9. #9
    Mazel tov! bronze trophy kohoutek's Avatar
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    I'd hide the book reviews only for those with Javascript enabled, meaning, I'd tell my Javascript function to append display:none; to all elements I don't want to have displayed by default, then remove the display:none declaration when someone clicks on the respective book review link.
    Maleika E. A. | Rockatee | Twitter | Dribbble



  10. #10
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    Yes, display: none worked beautifully! Thanks.

    Since I have 5 book reviews so far, that added 25 lines of code.

    Code:
       <li id="liBookReview4" class="white"
           onclick="document.getElementById('BookReview4').style.display='block';
                    document.getElementById('BookReview4').style.visibility='visible';
                    document.getElementById('BookReview4').style.position='relative';
                    document.getElementById('BookReview1').style.display='none';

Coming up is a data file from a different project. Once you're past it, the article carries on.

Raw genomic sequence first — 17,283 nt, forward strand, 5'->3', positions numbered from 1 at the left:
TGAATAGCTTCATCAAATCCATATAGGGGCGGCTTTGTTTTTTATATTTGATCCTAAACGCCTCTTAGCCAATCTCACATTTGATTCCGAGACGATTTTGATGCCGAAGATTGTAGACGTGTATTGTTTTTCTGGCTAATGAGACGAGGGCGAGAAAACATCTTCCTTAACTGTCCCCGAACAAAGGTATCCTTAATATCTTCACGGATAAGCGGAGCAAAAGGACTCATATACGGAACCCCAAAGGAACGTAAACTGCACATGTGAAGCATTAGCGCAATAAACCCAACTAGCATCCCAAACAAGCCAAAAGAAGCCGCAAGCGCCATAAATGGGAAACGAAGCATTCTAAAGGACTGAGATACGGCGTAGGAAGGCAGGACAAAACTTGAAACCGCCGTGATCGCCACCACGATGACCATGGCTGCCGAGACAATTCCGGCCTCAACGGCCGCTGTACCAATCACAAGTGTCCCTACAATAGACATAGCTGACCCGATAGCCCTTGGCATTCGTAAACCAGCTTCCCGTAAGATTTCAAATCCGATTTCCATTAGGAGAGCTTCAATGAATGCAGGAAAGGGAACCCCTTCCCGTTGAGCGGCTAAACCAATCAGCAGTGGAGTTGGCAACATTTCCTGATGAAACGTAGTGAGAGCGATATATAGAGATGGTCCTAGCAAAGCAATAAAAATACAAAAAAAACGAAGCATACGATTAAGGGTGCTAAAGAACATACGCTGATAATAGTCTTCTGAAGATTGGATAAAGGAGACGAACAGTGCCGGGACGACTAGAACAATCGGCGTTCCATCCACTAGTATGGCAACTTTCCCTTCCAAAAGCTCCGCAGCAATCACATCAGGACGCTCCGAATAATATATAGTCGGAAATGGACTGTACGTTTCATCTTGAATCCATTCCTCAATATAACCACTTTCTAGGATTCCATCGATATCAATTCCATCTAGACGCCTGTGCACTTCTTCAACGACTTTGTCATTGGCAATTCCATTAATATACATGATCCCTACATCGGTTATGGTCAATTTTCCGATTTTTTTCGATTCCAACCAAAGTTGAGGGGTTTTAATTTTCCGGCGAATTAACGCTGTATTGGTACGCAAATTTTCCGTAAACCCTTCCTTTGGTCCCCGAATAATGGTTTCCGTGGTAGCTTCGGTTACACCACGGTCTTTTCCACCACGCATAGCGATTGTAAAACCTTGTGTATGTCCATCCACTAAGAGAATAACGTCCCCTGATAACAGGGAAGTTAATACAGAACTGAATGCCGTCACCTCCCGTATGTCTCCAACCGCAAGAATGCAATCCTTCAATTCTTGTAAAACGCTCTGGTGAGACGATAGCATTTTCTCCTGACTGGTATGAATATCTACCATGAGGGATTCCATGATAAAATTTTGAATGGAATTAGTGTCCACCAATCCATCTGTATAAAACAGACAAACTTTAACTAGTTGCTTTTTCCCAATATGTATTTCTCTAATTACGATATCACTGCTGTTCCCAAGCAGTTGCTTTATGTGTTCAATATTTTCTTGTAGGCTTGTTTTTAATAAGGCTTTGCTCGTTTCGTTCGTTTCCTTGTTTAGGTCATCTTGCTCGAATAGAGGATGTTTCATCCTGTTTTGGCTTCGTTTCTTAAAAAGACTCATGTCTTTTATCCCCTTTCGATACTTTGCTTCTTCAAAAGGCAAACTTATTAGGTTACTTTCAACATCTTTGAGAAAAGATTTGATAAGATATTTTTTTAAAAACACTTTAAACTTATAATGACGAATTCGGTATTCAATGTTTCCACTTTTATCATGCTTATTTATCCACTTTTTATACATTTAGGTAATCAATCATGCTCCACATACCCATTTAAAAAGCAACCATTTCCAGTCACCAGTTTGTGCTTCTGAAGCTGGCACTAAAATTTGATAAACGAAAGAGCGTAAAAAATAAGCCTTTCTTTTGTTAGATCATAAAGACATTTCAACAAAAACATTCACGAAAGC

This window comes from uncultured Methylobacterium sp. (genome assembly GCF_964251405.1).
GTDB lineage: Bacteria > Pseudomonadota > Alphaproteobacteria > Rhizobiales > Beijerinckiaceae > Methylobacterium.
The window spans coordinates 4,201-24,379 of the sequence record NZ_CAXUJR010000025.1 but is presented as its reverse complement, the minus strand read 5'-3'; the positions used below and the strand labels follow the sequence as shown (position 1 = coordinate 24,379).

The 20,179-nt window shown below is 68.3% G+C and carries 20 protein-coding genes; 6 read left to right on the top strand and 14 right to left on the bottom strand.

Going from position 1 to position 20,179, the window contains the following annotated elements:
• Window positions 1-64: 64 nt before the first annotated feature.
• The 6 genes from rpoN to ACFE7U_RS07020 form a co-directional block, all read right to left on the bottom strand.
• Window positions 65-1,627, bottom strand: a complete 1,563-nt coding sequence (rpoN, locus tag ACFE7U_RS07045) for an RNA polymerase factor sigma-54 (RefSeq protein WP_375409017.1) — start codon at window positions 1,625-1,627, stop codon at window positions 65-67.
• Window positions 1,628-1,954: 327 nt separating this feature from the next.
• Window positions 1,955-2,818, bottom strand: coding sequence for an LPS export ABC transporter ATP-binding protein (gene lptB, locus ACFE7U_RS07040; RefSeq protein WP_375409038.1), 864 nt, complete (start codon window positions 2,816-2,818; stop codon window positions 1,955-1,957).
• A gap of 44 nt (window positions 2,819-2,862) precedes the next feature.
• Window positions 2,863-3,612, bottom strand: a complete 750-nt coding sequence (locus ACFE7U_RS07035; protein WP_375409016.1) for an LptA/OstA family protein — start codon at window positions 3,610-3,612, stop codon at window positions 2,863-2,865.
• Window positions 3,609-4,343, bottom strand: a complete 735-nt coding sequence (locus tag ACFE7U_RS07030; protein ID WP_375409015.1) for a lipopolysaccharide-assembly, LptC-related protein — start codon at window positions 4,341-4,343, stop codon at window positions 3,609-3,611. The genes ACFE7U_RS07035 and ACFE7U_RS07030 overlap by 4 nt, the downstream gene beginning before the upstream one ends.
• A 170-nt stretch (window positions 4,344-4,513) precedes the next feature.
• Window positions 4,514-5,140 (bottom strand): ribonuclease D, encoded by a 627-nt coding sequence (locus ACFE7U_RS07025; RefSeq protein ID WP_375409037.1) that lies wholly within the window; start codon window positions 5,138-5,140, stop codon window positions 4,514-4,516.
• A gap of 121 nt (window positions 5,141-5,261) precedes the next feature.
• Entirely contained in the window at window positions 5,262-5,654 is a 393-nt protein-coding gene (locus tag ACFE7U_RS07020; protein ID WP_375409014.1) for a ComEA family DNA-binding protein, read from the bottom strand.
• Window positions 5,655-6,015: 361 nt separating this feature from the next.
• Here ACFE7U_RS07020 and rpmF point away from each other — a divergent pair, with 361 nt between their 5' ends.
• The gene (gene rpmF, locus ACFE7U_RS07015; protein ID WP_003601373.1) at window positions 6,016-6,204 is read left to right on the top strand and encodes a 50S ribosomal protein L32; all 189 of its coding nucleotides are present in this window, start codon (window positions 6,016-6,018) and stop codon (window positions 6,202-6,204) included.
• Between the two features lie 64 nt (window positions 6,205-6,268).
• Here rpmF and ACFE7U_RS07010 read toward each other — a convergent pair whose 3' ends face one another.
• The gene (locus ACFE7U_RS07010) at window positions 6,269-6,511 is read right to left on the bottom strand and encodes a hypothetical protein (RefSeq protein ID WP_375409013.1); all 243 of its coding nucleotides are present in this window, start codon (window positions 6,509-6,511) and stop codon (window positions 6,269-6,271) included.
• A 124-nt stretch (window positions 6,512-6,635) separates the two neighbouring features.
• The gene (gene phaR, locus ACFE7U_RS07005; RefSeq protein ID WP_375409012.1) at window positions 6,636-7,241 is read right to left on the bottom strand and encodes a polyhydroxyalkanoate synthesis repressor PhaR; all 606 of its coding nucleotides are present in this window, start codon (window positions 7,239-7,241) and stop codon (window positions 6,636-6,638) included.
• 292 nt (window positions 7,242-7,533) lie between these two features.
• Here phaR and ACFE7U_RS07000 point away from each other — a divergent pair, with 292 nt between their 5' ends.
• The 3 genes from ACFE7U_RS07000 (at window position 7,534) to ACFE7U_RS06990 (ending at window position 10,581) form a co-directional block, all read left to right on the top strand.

document.getElementById('BookReview1').style.visibility='hidden';
                    document.getElementById('BookReview1').style.position='absolute';
                    document.getElementById('BookReview2').style.display='none';
                    document.getElementById('BookReview2').style.visibility='hidden';
                    document.getElementById('BookReview2').style.position='absolute';
                    document.getElementById('BookReview3').style.display='none';
                    document.getElementById('BookReview3').style.visibility='hidden';
                    document.getElementById('BookReview3').style.position='absolute';
                    document.getElementById('BookReview5').style.display='none';
                    document.getElementById('BookReview5').style.visibility='hidden';
                    document.getElementById('BookReview5').style.position='absolute';"
           onmouseover="changeToBlack('liBookReview4')"
           onmouseout="changeToWhite('liBookReview4')"
           style="cursor: pointer;">
           <i>The Distressing Days of the Judges</i> by Leon Wood (1975)
       </li>
    Five lines had to be inserted in this li: one to turn on "display: block" for this review and four to turn on "display: none" for the other four reviews. Similarly, I inserted five lines in each of the remaining li's.